ERIC Number: ED056779
Record Type: RIE
Publication Date: 1971-Sep-3
Reference Count: 0
Infant-Mother Relationship and Object Concept.
Serafica, Felicisima C.; Uzgiris, Ina C.
The aims of this study were: (1) to specify who the infant-mother relationship evolves, and (2) to demonstrate how the development of object concept affects the evolution of that relationship. Subjects were 19 male and 17 female Caucasian infants from 4 to 12 months of age. The development of an interpersonal relationship was assessed through the use of controlled interaction situations with an adult stranger and identical situations with infants' mothers. Situations included imitative play and speech, creating a stress situation, and leaving and entering the room. Results indicate that the infants did exhibit differential responsiveness towards their mothers versus a stranger. Findings also show that when the infant solidifies his notions of object permanence and becomes capable of inferring the mother's location from a series of visible displacements, maintaining proximity contact and/or interaction with the mother becomes less crucial. The acquisition of object permanence facilitates the ordering of experiences. Simultaneously, the infant's perception of regularities in the mother's appearance and behavior contributes to his imbuing her with the quality of permanence through time and space. It seems highly probable that it is this reciprocity or mutual influence which characterizes the relationship between development of the infant-mother relationship and object concept development. (Author/MK)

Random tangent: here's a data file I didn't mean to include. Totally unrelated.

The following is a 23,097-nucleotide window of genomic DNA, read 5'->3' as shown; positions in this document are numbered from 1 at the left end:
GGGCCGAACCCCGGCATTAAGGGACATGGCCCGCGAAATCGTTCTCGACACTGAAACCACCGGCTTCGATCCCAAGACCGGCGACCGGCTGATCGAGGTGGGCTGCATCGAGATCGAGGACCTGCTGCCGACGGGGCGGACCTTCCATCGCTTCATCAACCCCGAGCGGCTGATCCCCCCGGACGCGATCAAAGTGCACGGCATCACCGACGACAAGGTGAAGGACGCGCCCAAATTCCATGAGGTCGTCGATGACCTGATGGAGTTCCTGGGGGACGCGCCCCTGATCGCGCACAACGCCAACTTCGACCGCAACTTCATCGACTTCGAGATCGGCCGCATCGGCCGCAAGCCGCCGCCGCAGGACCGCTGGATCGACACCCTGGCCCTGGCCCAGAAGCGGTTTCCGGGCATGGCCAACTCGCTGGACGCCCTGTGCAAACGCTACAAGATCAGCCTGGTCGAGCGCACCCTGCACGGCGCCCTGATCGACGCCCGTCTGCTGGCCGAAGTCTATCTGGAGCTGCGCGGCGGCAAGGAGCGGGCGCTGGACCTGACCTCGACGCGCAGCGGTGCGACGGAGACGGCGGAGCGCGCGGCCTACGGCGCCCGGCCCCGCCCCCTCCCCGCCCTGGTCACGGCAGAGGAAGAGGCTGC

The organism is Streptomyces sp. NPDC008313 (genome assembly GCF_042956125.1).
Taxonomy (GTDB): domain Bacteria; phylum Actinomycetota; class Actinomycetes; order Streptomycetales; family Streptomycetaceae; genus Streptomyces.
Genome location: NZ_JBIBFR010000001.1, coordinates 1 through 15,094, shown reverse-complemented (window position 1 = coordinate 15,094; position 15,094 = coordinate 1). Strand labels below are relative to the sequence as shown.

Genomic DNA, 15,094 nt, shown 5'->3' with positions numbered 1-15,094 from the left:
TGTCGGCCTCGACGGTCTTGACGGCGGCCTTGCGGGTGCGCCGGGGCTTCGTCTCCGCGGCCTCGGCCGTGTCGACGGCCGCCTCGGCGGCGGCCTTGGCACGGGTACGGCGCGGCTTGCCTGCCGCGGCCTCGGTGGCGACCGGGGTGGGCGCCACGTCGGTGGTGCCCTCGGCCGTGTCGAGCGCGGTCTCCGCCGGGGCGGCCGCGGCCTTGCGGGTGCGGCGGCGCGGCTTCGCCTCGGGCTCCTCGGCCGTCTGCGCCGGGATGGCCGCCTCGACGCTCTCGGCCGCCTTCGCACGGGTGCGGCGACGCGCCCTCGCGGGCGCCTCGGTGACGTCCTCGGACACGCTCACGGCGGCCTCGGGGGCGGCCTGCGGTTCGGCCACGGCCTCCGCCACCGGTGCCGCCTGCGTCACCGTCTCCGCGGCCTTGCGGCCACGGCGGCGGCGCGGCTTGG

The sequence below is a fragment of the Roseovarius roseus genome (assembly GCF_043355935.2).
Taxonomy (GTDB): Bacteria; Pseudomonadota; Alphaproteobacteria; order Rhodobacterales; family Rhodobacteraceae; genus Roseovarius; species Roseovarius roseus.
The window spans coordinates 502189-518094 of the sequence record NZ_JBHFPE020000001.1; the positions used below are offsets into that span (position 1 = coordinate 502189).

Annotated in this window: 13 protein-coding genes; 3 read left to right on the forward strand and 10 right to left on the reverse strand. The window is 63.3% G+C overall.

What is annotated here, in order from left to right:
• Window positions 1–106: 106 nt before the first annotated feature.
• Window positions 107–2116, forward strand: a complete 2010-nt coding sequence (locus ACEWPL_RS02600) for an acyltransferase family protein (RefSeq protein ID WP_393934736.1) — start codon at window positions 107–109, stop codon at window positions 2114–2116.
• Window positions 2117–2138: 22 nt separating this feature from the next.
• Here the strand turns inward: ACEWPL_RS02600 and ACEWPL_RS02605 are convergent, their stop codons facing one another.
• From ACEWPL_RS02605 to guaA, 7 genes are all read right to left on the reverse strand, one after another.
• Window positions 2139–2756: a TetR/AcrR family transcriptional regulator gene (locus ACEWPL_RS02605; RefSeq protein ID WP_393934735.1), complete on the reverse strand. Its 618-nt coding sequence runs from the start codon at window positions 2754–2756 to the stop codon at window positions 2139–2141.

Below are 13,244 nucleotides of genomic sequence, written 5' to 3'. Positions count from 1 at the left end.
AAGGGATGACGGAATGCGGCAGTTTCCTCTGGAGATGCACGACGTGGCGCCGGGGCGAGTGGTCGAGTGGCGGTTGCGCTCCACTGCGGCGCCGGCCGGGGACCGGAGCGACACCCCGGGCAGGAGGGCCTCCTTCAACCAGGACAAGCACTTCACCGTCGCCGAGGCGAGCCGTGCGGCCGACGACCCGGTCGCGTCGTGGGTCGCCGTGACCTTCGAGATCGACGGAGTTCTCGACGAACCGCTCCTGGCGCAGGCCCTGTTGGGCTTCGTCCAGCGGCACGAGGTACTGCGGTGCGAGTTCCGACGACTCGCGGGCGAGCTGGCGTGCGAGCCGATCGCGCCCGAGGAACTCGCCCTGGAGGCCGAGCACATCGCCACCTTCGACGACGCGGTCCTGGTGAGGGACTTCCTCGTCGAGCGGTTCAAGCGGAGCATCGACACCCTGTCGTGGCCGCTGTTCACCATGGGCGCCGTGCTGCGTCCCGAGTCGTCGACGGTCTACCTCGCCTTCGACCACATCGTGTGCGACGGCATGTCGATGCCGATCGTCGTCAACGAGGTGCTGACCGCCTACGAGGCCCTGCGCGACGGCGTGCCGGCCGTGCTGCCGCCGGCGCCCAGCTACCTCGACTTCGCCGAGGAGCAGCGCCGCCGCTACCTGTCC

Publication Type: N/A
Education Level: N/A
Authoring Institution: N/A
Identifiers: Object Concept
Note: Paper presented at the 79th Annual Convention of the American Psychological Association, Washington, D.C., September 3-7, 1971